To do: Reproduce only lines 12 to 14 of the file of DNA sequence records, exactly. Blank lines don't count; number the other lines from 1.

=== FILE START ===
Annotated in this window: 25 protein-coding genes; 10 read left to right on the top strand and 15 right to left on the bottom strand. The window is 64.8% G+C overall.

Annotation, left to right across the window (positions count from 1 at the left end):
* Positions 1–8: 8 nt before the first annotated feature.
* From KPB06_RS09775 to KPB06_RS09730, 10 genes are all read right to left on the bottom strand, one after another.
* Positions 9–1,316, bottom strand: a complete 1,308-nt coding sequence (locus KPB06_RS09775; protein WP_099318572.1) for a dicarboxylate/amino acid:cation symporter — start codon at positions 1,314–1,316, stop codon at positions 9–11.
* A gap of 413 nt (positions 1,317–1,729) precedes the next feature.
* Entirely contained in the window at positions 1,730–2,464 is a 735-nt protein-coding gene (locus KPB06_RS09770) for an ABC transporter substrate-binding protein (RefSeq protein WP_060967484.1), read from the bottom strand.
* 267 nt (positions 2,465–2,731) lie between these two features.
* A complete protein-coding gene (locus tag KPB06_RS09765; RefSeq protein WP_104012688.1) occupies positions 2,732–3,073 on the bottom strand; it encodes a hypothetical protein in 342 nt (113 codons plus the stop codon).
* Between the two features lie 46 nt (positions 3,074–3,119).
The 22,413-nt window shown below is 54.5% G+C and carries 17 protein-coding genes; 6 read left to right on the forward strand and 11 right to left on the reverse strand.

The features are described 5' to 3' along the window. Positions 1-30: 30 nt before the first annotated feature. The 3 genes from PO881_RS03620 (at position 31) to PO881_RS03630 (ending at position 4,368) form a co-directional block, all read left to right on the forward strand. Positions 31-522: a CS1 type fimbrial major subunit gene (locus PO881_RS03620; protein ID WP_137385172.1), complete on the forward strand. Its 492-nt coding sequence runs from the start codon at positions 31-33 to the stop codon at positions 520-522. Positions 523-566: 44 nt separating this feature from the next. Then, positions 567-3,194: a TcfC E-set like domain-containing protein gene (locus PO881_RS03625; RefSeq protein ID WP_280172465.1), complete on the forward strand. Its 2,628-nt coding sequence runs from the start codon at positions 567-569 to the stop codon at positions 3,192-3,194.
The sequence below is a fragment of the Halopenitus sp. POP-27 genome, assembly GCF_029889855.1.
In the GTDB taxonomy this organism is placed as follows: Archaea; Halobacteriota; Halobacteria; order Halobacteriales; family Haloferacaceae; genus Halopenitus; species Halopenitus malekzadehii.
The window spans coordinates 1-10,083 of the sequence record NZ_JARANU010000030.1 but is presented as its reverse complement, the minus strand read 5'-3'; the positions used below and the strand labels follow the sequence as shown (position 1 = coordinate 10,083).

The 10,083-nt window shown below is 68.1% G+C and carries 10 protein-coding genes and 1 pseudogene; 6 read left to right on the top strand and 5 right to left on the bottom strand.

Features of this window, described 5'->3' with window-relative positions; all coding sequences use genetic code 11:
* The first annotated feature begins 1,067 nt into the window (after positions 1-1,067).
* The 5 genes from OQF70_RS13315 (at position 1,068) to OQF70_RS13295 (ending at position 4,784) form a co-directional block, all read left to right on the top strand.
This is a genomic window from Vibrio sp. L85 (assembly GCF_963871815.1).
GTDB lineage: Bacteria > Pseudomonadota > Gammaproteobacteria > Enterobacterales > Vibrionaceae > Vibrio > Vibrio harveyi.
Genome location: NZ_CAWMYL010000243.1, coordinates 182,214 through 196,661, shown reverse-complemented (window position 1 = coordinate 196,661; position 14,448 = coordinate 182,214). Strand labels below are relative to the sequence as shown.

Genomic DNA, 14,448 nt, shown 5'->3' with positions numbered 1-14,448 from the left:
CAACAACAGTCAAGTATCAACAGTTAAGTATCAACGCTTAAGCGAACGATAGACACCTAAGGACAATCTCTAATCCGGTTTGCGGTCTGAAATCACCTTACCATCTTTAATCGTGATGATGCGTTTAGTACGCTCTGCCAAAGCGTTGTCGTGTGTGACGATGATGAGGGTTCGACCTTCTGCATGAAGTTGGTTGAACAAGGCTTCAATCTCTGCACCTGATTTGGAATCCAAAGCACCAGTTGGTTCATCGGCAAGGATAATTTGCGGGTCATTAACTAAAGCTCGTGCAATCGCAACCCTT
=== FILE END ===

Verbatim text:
The features are described 5' to 3' along the window. Positions 1-30: 30 nt before the first annotated feature. The 3 genes from PO881_RS03620 (at position 31) to PO881_RS03630 (ending at position 4,368) form a co-directional block, all read left to right on the forward strand. Positions 31-522: a CS1 type fimbrial major subunit gene (locus PO881_RS03620; protein ID WP_137385172.1), complete on the forward strand. Its 492-nt coding sequence runs from the start codon at positions 31-33 to the stop codon at positions 520-522. Positions 523-566: 44 nt separating this feature from the next. Then, positions 567-3,194: a TcfC E-set like domain-containing protein gene (locus PO881_RS03625; RefSeq protein ID WP_280172465.1), complete on the forward strand. Its 2,628-nt coding sequence runs from the start codon at positions 567-569 to the stop codon at positions 3,192-3,194.
The sequence below is a fragment of the Halopenitus sp. POP-27 genome, assembly GCF_029889855.1.
In the GTDB taxonomy this organism is placed as follows: Archaea; Halobacteriota; Halobacteria; order Halobacteriales; family Haloferacaceae; genus Halopenitus; species Halopenitus malekzadehii.